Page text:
House adjourns, 2009 session ends a day early

With several substantial legislative proposals on the table, the 2009 regular session of the General Assembly ended a day early Thursday and set the stage for the possibility of special session this summer.

The early end came after the House voted to adjourn for the session over the objections of some lawmakers and Gov. Steve Beshear, who had urged action on an economic development incentives bill and a proposal to create a transportation infrastructure authority.

“The (House Democratic) caucus was of the opinion that this has been a good session,” House Speaker Greg Stumbo, a Prestonsburg Democrat, said. “There are some issues that are still out there, but nothing that can’t be dealt with at a later date.” Continue reading

Chair of western KY caucus makes pitch to use final two days of session

The chairman of the Western Kentucky Caucus has made an appeal to House and Senate members from the region for the final two days of the session to be used to take up remaining legislation, including House Bill 102 and House Bill 229.

Sen. Dorsey Ridley, D-Henderson (LRC photo)

Sen. Dorsey Ridley, D-Henderson (LRC photo)

“I am writing in hopes to gain your support for HB 102, regarding the bridge authority bill, and HB 229, regarding the economic development incentive bill,” Sen. Dorsey Ridley wrote in an e-mail sent today to western Kentucky lawmakers. “Please request House Leadership to allow action to be taken on these pieces of legislation.”

Ridley, a Henderson Democrat, sponsored legislation in the Senate to create a state transportation infrastructure authority similar to what is proposed in House Bill 102. The authority could be used to help finance the Ohio River bridges in Louisville and the bridge at Henderson as part of Interstate 69’s proposed route through the state – both projects with price tags in the billions of dollars.

House Speaker Greg Stumbo said Monday that the House should stick to its rules by using the final two days of the session on Thursday and Friday solely to override any vetoes by Gov. Steve Beshear. Stumbo said those rules could be suspended, depending upon the will of the House Democratic Caucus, which is scheduled to meet Thursday.

Ridley said both bills are needed to help Kentucky, particularly this end of the state, and should be taken up before the session ends.

“We all need to work together on these issues and the betterment of our state, particularly Western Kentucky,” Ridley said in the e-mail sent to members of his caucus. “I am hoping that by working together these bills will continue the process on Thursday and Friday.”

Governor, House leaders at odds over energy policy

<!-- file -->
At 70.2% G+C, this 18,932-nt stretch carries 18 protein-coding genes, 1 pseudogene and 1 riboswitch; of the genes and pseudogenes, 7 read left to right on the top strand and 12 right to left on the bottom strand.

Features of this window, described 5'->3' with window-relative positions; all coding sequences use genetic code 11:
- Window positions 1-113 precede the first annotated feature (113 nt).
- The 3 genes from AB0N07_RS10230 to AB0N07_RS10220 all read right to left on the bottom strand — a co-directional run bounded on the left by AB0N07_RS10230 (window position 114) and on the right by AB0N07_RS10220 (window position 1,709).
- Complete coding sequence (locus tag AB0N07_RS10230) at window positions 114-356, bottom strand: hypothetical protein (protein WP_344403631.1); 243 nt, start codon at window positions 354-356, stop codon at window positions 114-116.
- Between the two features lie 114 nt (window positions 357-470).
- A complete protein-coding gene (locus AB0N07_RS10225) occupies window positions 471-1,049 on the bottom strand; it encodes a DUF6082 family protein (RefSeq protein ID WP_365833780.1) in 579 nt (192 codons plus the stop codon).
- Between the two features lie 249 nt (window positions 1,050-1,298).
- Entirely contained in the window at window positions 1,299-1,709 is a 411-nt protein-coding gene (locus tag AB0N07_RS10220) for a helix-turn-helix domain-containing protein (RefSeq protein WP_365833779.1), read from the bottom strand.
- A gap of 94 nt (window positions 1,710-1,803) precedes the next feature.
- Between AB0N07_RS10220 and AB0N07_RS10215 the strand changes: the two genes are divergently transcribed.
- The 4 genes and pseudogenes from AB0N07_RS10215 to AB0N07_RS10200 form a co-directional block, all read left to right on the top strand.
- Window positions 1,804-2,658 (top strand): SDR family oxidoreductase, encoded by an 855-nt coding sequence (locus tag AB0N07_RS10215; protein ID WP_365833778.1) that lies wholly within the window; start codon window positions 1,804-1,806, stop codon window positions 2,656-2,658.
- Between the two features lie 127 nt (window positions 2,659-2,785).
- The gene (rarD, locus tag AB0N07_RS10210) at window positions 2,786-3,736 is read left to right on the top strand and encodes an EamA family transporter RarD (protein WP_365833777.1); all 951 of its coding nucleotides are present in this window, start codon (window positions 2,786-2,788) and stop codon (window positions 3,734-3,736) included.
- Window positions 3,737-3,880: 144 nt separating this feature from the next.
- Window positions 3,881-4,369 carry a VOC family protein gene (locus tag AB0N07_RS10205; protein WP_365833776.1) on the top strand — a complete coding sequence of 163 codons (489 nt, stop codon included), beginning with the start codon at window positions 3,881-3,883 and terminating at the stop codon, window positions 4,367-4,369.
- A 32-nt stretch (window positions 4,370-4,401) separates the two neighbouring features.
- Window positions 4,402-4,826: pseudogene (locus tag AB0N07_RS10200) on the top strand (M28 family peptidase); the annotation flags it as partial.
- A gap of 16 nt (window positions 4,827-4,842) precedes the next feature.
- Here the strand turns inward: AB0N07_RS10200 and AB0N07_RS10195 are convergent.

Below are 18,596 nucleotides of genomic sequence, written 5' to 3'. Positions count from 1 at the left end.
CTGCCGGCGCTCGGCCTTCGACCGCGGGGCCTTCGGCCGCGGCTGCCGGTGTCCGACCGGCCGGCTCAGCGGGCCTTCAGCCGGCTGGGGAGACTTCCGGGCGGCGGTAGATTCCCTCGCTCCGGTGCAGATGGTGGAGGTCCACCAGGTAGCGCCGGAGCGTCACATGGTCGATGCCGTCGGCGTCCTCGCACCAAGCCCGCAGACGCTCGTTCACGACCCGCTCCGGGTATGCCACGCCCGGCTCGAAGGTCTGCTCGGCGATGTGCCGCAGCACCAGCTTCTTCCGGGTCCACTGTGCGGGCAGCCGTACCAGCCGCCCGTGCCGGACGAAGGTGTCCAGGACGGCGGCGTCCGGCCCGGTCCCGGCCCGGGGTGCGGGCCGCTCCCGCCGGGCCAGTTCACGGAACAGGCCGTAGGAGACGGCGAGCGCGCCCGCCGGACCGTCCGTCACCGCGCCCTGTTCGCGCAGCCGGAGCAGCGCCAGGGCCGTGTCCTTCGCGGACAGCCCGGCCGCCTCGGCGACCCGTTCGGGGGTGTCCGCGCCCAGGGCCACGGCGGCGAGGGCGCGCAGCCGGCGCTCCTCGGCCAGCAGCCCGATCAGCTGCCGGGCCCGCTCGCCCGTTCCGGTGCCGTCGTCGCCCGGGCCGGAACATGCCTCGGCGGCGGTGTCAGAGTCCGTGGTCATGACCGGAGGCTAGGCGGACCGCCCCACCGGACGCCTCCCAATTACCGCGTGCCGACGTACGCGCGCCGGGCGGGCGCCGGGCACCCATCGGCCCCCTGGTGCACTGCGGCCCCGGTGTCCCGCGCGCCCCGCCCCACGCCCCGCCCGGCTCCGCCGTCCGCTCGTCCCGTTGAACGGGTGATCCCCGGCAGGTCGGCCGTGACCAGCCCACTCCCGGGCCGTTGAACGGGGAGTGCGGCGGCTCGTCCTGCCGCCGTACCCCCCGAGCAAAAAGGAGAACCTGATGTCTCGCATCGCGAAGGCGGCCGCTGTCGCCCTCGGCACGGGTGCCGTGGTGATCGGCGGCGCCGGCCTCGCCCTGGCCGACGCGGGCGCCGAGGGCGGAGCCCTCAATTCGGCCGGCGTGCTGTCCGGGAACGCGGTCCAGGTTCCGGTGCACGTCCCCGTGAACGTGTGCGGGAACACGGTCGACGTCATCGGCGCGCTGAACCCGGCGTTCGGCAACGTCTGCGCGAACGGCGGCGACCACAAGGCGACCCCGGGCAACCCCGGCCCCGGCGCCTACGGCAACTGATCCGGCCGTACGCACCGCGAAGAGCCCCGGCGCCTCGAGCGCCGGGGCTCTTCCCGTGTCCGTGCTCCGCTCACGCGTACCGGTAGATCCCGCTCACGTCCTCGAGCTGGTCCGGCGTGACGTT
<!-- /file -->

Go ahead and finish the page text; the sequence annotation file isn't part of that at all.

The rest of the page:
The debate over the state’s comprehensive energy policy could be over for this year’s legislative session, or could be taken up in the session’s final two days next week, depending upon who you ask.

House Majority Floor Leader Rocky Adkins, a Sandy Hook Democrat and the chamber’s point person on energy issues, said earlier this week that his House Bill 537, which would help outline the state’s energy policy, is dead for the session.

The announcement came after the Senate tacked on provisions to the bill that would lift the state’s moratorium on nuclear energy production and open up state-owned lands for oil and gas well leases, according to the Courier-Journal.

“The Senate is not willing to recede in those additions they have put onto it, so House bill 537 is dead for this session,” Adkins said in the statement.

But during a sweep through western Kentucky on Thursday to hand out Department of Homeland Security grants, Gov. Steve Beshear urged passage of the bill with the additions, the site KYWordsmith.com is reporting.

Beshear reportedly defended the nuclear energy provisions in the bill, saying that it will allow the discussion to begin about whether the state should allow nuclear power plants during a stop in Paducah, according to KYWordsmith.com.

The remarks apparently received a warm reception in the Paducah area, which is home to a uranium enrichment facility and to Sen. Bob Leeper, the Independent lawmaker who has pushed for the moratorium to be lifted for at least two legislative sessions.

The House and Senate reconvene for the final two days of the session on March 26.

Road plan stalls over gas tax freeze

Work to pass a road plan and funding mechanism stalled Friday over a disagreement between House and Senate  leaders about when the legislation should be delivered to Gov. Steve Beshear.

Senate President David Williams said Friday morning during a press conference with House Speaker Greg Stumbo that he wants the governor make any vetoes in the road plan and sign it into law before the Senate passes a freeze of the state’s motor fuels tax.

House Bill 374 would freeze the motor fuels tax at its current rate and allow the state to use that revenue to borrow about $400 million toward the $1.2 billion transportation spending plan contained in House Bill 330. The tax rate is currently set to drop by four cents on April 1 without action by the legislature.